Press release posted by Bob Evans
“GREATEST HITS” of African American Theater Season
Kansas City Melting Pot Theatre’s (KCMPT) 2019-20 lineup features some of the greatest names in African American theater: August Wilson, Lorraine Hansberry, and Ntozake Shange, and newcomer Lewis J. Morrow.
“We wanted to give our audiences a “Greatest Hits” of African American theater,” newly announced Artistic Director Nicole Hodges Persley said. “Through familiar tales told from an African American perspective, I hope that audiences will begin to rethink notions of the universal as they reflect on the social, cultural and structural barriers that often stand between diverse communities and the American dream.”
Audiences will find these plays timely as each selection commemorates the lives of some of America’s greatest Black playwrights who are no longer with us on significant anniversaries of their works while introducing audiences to an emerging voice reminiscent of early August Wilson, Kansas City playwright Lewis J. Morrow.
Founder and Executive Director Harvey Williams opens the season with a production of August Wilson’s “King Hedley II,” the 9th play in Wilson’s now classic ten-play Pittsburgh cycle. “King Hedley II” takes place in the mid-1980s in the Reagan era and follows the life of an ex-con who has to find a way to make a living after the trauma of prison.
“King Hedley II” premiered in 1999 at the Pittsburgh Public Theater. The show’s placement marks the 20th anniversary of the play.
The second play in the greatest hits lineup is Ntozake Shange’s “For Colored Girls Who Considered Suicide /When the Rainbow Is Enuf,” directed by Lynn King. Forty-four years after its premiere in 1976, the landmark “choreopoem” addresses Black feminist perspectives that all women can relate to today. Written in the largely non-inclusive feminist landscape of the 1970s, this play’s inspirational messages of female empowerment draws a whole new generation of enthusiasts. The production will commemorate the first anniversary of Ntozake Shange’s passing on October 27, 2018.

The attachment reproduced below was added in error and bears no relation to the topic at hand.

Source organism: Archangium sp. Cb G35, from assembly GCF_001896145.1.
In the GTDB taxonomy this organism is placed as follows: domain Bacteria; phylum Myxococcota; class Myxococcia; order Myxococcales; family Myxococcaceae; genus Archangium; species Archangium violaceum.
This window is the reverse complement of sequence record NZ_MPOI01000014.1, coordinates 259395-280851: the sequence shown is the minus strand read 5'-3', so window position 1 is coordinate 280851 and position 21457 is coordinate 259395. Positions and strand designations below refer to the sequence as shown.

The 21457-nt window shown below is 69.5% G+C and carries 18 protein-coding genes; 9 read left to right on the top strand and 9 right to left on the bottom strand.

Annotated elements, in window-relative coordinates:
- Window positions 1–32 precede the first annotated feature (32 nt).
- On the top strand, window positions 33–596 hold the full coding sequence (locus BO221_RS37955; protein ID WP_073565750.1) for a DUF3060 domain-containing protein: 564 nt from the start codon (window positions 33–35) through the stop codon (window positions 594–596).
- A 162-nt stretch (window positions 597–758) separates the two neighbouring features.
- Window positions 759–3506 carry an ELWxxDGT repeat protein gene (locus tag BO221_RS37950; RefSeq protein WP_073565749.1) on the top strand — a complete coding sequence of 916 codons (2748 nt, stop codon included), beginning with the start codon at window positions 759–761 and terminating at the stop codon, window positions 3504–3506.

Nicole Hodges Persley follows that with her production of Lorraine Hansberry’s “A Raisin in the Sun.” This timely selection celebrates the 60th anniversary of Hansberry’s’ 1959 production on Broadway that was directed by Lloyd Richards.
“We felt we could honor Hansberry on her 60th anniversary with an intimate production that speaks to Hansberry’s prescience about topics in our current moment such as structural racism, feminism, revolutionary politics, and black families,” Hodges Persley said. “I want audiences to see this story anew from an ensemble perspective.
“So often, productions focus on Walter’s plight or Lena Younger’ s dilemma. Hansberry wrote the play as a true ensemble to speak directly to a family in mourning looking for seeds of inspiration to carry on to realize their unique dreams.”
The season closes with Lewis J. Morrow’s “Baybra’s Tulips.” Morrow’s sense of language and story remixes influences from Wilson, Hansberry, and Shange in this emotional tale of a dysfunctional black family who must decide the limits of familial love. Baybra is a young, thirty-something Black man recently released from prison who must decide the right path to take when secrets of violence lead to passionate pleas for acceptance and forgiveness.
“The inspiration for ‘Baybra’s Tulips’ is based on my personal experiences as well as observations of other family dynamics,” Morrow said. “I never imagined this play would get produced in a season thematic of ‘greatest hits.’ I’m humbled and grateful, beyond words to reflect KC Melting Pot’s vision of what the future of black theatre may look like.”
True to its mission, KCMPT continues to ask important questions about where American Theater is going by challenging the American Theater narrative with powerful and thought-provoking productions written from diverse perspectives.